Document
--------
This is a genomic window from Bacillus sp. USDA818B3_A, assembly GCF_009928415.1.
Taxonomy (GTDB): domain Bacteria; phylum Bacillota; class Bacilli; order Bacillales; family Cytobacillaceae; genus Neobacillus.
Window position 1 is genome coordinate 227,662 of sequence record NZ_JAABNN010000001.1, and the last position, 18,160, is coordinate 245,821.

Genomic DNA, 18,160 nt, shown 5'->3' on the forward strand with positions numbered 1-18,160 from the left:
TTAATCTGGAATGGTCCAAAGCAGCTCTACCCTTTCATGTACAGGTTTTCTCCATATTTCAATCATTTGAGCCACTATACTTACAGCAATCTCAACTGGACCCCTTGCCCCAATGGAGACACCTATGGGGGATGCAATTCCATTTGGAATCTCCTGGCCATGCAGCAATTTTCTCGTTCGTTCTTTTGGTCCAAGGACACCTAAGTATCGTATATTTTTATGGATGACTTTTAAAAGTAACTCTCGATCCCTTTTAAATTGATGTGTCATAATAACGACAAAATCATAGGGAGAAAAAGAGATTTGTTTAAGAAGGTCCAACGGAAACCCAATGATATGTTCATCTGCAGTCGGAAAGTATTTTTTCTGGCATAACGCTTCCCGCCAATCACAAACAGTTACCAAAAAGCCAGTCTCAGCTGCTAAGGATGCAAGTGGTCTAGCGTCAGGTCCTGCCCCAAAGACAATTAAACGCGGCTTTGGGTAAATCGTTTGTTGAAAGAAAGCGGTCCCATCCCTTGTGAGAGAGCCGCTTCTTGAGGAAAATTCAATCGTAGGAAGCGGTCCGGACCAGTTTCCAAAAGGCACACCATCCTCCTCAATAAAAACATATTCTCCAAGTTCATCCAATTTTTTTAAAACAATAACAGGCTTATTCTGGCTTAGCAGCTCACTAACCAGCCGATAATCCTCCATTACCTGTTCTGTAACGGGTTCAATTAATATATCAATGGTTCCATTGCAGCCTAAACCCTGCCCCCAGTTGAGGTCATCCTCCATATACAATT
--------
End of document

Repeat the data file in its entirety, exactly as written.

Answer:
This is a genomic window from Bacillus sp. USDA818B3_A, assembly GCF_009928415.1.
Taxonomy (GTDB): domain Bacteria; phylum Bacillota; class Bacilli; order Bacillales; family Cytobacillaceae; genus Neobacillus.
Window position 1 is genome coordinate 227,662 of sequence record NZ_JAABNN010000001.1, and the last position, 18,160, is coordinate 245,821.

Genomic DNA, 18,160 nt, shown 5'->3' on the forward strand with positions numbered 1-18,160 from the left:
TTAATCTGGAATGGTCCAAAGCAGCTCTACCCTTTCATGTACAGGTTTTCTCCATATTTCAATCATTTGAGCCACTATACTTACAGCAATCTCAACTGGACCCCTTGCCCCAATGGAGACACCTATGGGGGATGCAATTCCATTTGGAATCTCCTGGCCATGCAGCAATTTTCTCGTTCGTTCTTTTGGTCCAAGGACACCTAAGTATCGTATATTTTTATGGATGACTTTTAAAAGTAACTCTCGATCCCTTTTAAATTGATGTGTCATAATAACGACAAAATCATAGGGAGAAAAAGAGATTTGTTTAAGAAGGTCCAACGGAAACCCAATGATATGTTCATCTGCAGTCGGAAAGTATTTTTTCTGGCATAACGCTTCCCGCCAATCACAAACAGTTACCAAAAAGCCAGTCTCAGCTGCTAAGGATGCAAGTGGTCTAGCGTCAGGTCCTGCCCCAAAGACAATTAAACGCGGCTTTGGGTAAATCGTTTGTTGAAAGAAAGCGGTCCCATCCCTTGTGAGAGAGCCGCTTCTTGAGGAAAATTCAATCGTAGGAAGCGGTCCGGACCAGTTTCCAAAAGGCACACCATCCTCCTCAATAAAAACATATTCTCCAAGTTCATCCAATTTTTTTAAAACAATAACAGGCTTATTCTGGCTTAGCAGCTCACTAACCAGCCGATAATCCTCCATTACCTGTTCTGTAACGGGTTCAATTAATATATCAATGGTTCCATTGCAGCCTAAACCCTGCCCCCAGTTGAGGTCATCCTCCATATACAATT